"We need to save ourselves," said Melissa Coulam, amid the screeching and chirping of exotic birds at Hogle Zoo. "If we destroy the environment, we destroy ourselves."

Highland High School student Coulam joined several fellow students and activist Parker Blackman at the zoo Tuesday to celebrate the 20th birthday of the Endangered Species Act - and to call upon Congress to reauthorize and strengthen the act.The students are members of H.O.P.E. (Highland Organized for Planet Earth), a group that aims to educate students about environmental issues and provide an outlet for activism. The zoo was picked for the celebration/press conference because it seemed a logical choice.

Blackman, the Western States field organizer for the U.S. Public Interest Research Group, said the "visionary" act has produced good results throughout the United States, including Utah.

Under the act, Blackman said the gray whale population in California has doubled, Illinois' four endangered wildflowers are stable and there have been dramatic improvements in the plight of the bald eagle. In Utah, the Rydberg milk-vetch, a native wildflower, has been recovered and is no longer on the list, the once-endangered Utah prairie dog now is classified as threatened and there are two breeding territories for bald eagles.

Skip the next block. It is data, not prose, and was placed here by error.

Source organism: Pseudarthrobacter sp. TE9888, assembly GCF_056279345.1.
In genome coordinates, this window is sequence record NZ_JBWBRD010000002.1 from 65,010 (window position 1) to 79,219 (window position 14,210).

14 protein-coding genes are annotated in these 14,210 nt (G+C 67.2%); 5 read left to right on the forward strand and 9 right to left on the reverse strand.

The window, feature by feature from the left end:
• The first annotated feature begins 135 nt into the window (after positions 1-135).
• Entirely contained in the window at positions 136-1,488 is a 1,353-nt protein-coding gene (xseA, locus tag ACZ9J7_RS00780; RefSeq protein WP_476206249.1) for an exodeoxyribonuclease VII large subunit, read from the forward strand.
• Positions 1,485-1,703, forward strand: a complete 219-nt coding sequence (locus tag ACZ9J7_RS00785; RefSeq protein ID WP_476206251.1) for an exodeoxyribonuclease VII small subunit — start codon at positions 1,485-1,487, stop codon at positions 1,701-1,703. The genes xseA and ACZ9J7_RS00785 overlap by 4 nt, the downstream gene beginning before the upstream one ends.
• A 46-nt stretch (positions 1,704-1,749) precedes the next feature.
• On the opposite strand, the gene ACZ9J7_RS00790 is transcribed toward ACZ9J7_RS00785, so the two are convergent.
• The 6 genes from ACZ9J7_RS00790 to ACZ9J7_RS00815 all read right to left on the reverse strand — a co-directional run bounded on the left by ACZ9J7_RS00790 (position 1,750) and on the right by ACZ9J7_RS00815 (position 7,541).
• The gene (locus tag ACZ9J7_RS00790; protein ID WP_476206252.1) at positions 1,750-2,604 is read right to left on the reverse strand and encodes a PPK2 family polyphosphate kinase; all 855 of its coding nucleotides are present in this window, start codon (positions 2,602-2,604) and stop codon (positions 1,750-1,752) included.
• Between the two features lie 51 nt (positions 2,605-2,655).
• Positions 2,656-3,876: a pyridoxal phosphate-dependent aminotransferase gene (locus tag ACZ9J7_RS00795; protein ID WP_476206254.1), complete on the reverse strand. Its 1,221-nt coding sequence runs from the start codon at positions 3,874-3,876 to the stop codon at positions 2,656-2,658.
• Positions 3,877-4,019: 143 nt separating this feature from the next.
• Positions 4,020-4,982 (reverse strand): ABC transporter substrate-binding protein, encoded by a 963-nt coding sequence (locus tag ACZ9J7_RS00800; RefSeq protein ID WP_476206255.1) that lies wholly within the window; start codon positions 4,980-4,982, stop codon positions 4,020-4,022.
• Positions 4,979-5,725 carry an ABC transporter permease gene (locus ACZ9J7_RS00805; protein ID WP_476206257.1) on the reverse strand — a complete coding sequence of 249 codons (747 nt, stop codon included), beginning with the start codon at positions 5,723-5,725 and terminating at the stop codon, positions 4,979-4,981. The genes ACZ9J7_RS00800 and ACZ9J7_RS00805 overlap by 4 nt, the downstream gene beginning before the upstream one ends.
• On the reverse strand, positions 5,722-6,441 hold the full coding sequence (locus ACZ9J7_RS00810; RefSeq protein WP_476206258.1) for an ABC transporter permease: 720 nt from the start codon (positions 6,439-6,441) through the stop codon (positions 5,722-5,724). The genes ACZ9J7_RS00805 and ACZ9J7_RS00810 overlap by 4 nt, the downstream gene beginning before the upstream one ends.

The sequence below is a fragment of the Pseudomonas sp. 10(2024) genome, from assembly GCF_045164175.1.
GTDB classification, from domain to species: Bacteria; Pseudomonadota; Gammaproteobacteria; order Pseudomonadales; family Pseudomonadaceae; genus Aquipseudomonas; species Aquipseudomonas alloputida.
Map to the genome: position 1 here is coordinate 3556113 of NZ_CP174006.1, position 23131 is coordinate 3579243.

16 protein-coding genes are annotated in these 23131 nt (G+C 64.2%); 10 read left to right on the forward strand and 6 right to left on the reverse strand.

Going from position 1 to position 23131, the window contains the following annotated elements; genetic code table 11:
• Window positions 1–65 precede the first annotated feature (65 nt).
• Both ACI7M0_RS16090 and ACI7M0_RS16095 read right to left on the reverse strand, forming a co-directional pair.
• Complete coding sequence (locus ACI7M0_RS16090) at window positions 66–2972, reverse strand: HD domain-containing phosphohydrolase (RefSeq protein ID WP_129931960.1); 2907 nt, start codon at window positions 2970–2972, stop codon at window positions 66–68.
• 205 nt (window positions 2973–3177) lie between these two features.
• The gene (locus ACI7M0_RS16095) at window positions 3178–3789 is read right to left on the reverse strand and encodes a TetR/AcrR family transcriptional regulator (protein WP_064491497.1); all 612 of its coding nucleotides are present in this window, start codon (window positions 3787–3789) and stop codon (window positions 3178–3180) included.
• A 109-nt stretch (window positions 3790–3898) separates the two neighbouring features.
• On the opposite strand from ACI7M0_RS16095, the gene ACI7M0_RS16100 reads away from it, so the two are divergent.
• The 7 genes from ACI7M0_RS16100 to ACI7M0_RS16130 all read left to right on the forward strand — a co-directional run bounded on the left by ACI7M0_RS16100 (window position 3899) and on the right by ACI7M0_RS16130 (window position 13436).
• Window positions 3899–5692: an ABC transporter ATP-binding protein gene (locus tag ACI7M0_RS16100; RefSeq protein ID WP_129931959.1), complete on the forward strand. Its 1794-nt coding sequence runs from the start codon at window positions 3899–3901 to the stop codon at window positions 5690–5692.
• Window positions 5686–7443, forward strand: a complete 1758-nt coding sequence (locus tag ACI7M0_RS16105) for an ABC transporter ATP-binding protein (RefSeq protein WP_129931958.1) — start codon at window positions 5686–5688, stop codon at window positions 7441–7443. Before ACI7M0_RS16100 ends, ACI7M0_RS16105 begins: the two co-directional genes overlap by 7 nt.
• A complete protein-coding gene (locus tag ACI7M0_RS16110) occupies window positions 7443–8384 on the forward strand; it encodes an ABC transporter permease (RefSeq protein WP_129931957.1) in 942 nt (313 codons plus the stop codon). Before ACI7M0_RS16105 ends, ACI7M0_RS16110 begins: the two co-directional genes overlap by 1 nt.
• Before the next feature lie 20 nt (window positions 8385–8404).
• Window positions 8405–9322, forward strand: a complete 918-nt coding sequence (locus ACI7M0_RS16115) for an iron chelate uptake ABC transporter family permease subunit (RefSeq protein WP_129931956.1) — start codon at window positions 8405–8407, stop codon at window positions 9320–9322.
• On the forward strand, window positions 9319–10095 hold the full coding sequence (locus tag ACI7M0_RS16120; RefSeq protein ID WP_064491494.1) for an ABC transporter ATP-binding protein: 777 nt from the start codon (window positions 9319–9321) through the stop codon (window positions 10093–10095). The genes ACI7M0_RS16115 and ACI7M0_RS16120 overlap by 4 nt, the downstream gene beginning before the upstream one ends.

"But for all of these success stories, there are problems with the act and a serious need for improvements," Blackman said. "There is currently a backlog of approximately 3,000 candidate species waiting to be listed as either threatened or endangered, some of which have been waiting for close to 10 years."

Utah has 190 species that are candidates for protection.

Two amendments to the act that currently are pending in Congress would serve as preventive measures that would protect species before their situation becomes critical, he said.

Blackman said U.S. Rep. Karen Shepherd, D-Utah, has agreed to co-sponsor the amendment in the House, but there has been no word from U.S. Sen. Bob Bennett, R-Utah.

He and the students urged Bennett to support the amendment, and they displayed 300 postcards signed by Utahns also asking Bennett to support the measure. "It's not just environmentalists. It's people all over the state of Utah," Blackman said.

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Student Becky Green said it is important to act now because 500 species have been wiped out in the past 200 years.

"We don't want to wait until a species is close to becoming extinct," Green said. "We feel it is important to protect species when they show signs of declining in numbers."

Student Alicia Elston added, "We need to pay more attention. If the animals are gone, you're not going to get them back."

Student Celeste Christensen agreed. "This is the only place we're ever going to live, unless we move to Mars. We have to protect it because it's such a beautiful place."

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